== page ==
The Wolverine

2013 Football Preview

The Wolverine: Covering University of Michigan Football and Sports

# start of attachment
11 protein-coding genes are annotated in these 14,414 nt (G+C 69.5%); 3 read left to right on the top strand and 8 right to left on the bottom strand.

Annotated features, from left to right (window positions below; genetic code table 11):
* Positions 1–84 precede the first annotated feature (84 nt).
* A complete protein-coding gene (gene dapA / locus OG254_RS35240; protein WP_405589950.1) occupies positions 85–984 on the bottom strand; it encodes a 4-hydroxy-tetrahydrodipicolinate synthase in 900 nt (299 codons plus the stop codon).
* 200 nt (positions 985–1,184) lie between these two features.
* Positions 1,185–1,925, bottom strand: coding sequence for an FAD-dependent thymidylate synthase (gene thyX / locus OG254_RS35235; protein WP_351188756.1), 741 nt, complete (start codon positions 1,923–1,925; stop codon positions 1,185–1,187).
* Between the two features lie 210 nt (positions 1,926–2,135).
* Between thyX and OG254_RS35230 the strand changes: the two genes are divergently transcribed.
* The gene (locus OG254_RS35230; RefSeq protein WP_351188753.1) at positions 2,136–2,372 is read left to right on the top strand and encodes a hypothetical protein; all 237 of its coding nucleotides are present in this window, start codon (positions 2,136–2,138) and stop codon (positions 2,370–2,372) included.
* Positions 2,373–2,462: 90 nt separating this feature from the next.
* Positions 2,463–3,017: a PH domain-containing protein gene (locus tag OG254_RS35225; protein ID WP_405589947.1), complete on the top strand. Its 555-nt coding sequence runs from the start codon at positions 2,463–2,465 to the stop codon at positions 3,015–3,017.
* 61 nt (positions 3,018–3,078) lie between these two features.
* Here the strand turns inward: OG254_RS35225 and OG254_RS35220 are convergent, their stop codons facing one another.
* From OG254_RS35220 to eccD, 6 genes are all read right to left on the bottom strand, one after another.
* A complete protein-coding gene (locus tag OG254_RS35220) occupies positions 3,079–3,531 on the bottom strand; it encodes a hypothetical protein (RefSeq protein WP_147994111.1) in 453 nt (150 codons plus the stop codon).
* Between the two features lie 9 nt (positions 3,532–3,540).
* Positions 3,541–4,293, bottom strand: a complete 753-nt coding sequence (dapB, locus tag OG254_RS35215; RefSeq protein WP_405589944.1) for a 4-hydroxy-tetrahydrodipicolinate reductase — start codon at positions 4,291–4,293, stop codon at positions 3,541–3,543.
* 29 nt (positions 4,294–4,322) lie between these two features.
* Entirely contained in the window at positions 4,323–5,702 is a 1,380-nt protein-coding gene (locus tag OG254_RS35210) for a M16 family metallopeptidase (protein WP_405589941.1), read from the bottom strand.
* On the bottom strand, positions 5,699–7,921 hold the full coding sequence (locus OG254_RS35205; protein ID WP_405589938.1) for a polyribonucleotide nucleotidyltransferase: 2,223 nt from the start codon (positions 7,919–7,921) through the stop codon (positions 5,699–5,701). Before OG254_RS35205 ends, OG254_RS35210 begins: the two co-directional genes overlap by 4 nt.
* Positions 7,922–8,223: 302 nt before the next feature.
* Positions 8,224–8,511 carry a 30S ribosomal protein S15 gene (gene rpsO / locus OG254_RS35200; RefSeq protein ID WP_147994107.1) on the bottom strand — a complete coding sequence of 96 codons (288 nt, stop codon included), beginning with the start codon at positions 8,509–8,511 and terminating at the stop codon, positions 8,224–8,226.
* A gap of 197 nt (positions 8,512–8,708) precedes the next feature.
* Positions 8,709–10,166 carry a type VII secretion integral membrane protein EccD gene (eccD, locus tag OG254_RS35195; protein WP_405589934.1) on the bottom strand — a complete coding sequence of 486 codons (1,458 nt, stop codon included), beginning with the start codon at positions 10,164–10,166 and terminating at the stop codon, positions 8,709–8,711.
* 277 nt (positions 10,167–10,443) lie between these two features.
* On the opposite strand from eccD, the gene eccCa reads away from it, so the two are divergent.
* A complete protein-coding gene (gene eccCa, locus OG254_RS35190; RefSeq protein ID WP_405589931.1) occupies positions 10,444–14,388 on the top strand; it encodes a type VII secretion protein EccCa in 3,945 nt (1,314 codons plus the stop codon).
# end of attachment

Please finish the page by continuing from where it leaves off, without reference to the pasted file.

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Unfinished Business Taylor Lewan Returned For His Final Season To Win A Title And Leave His Own Indelible Mark A By Michael Spath horde of reporters descended on redshirt sophomore Jack Miller at the conclusion of a Michigan practice this spring. Miller was gregarious, smiling, bantering with his interviewers over their treatment of past Wolverines and the relationship he'd like to enjoy with them. Miller's introduction to the U-M press corps was not unlike the first time fifth-year senior left tackle Taylor Lewan engaged the media, and there, in the background of his younger teammate, stood Lewan, beaming with the pride of a father figure. "I wasn't worried about what Jack would say because he's a smart guy, but I remember four years ago I didn't know the right things to say and I sort of came across as all about myself," Lewan said. "But it's not about you, and while some of the questions leave you no choice, I want the guys to be thinking to themselves, 'How does this answer reflect the best interest of the team?' "I was happy for Jack. He put in the work this spring to really make himself better and to compete for a starting job, and getting some headlines is a reward, but I think by me standing there, I'm serving as a mentor to him, and reminding him that he can enjoy this moment but he also has to keep it in perspective." Lewan might be one of the most interesting personalities that has ever worn the winged helmet. In addition to grabbing the spotlight off the field with his tandembicycle adventures and emceeing Michigan's Mock Rock event — a song-and-dance fundraiser featuring U-M varsity athletes — Lewan bought a pig (at least according to his Twitter feed) this May. However, the Scottsdale, Ariz., native has also matured greatly, growing into a ferocious leader for the Wolverines. "Taylor is going to stay Taylor — you can't change me, but there is a time and a place," Lewan said. "My dad used to tell me that, but it didn't really hit me until recently. "When I'm in our football building I need to be a leader and a role model because I have all eyes on me to see if I do the right thing or the wrong thing, and these guys need to know what the expectations are for a Michigan Man. "I want to win a Big Ten title and that's all I think about. I wake up in the morning asking myself, 'What do I need to do today to make that happen? And how can I get the younger guys to understand that?' I can't slack off for one second. I can still have my fun, but it's time to be serious in the weight room, in film study and on the practice field. "I have a job to do, and if I'm goofing off and not giving everything I have, then I'll look back at the end of my career with regrets, and these younger guys we need are going to think it's OK to act the same way, and it's not. There is a time and a place for Taylor to be Taylor, but it's not when there is a mission to be accomplished." It Was An Easy Decision A 2012 first-team All-American and the Big Ten's Offensive Lineman of the Year, Lewan was a projected top-10 pick in this year's NFL Draft, so when he stepped to the podium Jan. 9, almost everyone in the room expected he would declare for the pros. Instead, Lewan shocked the media and the fans when he decided to return. Six months later, he's even more confident he made the right choice. "I've always felt 100 percent, but after the NFL Combine, and then the draft passed, people stopped asking me about it, and I could just enjoy my decision," he said. "I am so excited about where I'm at, the team we have and the chance we have to win a Big Ten title. "Bo Schembechler said 'Those Who Stay Will Be Champions' and I've never felt stronger about those six words in my life. I know that if I take care of business the way I intend to then I'm going to have opportunities after my career at Michigan is over with, but that isn't what drives me. I 116  ■  The Wolverine 2013 Football Preview Despite being projected as a top-10 pick in the 2013 NFL Draft, Lewan opted to return to U-M to try to win a Big Ten championship. photo by per kjeldsen want a Big Ten championship for this team, this coaching staff, the students and the fans, and for myself." Lewan waited eight days after the Maize and Blue's bowl loss to South Carolina to make his public announcement, and his decision did not come as a surprise to his teammates and coaches. "He wants to win a championship. He wants to be a captain," offensive coordinator Al Borges said. "He said it pretty succinctly at his press conference I thought when he said, 'Have you ever played football at Michigan? Then you know why I'd want to stay.' "He loves it here and he knows it's something he can only do once. When it's done, it's done. Pro football will be there.

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